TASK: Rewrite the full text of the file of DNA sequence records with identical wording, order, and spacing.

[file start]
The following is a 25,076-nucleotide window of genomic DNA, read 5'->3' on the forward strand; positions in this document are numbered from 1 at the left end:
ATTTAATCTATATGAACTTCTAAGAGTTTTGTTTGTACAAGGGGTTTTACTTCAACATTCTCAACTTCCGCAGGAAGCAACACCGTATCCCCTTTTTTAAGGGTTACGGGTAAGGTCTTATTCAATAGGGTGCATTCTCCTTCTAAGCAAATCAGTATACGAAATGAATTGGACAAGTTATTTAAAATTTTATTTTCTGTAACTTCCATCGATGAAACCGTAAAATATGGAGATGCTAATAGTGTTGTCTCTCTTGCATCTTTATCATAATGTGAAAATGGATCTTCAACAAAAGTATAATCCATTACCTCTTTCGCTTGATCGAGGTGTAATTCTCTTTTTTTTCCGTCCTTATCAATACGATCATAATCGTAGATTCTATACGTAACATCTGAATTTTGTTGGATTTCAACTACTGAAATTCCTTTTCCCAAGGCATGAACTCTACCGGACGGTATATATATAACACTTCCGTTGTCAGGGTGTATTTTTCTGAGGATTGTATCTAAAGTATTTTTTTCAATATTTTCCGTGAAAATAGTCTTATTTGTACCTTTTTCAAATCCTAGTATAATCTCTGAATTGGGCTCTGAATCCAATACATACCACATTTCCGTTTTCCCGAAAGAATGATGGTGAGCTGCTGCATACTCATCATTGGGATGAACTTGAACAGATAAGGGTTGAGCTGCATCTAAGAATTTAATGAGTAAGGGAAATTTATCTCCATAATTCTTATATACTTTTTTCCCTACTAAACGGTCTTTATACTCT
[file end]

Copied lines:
The following is a 25,076-nucleotide window of genomic DNA, read 5'->3' on the forward strand; positions in this document are numbered from 1 at the left end:
ATTTAATCTATATGAACTTCTAAGAGTTTTGTTTGTACAAGGGGTTTTACTTCAACATTCTCAACTTCCGCAGGAAGCAACACCGTATCCCCTTTTTTAAGGGTTACGGGTAAGGTCTTATTCAATAGGGTGCATTCTCCTTCTAAGCAAATCAGTATACGAAATGAATTGGACAAGTTATTTAAAATTTTATTTTCTGTAACTTCCATCGATGAAACCGTAAAATATGGAGATGCTAATAGTGTTGTCTCTCTTGCATCTTTATCATAATGTGAAAATGGATCTTCAACAAAAGTATAATCCATTACCTCTTTCGCTTGATCGAGGTGTAATTCTCTTTTTTTTCCGTCCTTATCAATACGATCATAATCGTAGATTCTATACGTAACATCTGAATTTTGTTGGATTTCAACTACTGAAATTCCTTTTCCCAAGGCATGAACTCTACCGGACGGTATATATATAACACTTCCGTTGTCAGGGTGTATTTTTCTGAGGATTGTATCTAAAGTATTTTTTTCAATATTTTCCGTGAAAATAGTCTTATTTGTACCTTTTTCAAATCCTAGTATAATCTCTGAATTGGGCTCTGAATCCAATACATACCACATTTCCGTTTTCCCGAAAGAATGATGGTGAGCTGCTGCATACTCATCATTGGGATGAACTTGAACAGATAAGGGTTGAGCTGCATCTAAGAATTTAATGAGTAAGGGAAATTTATCTCCATAATTCTTATATACTTTTTTCCCTACTAAACGGTCTTTATACTCT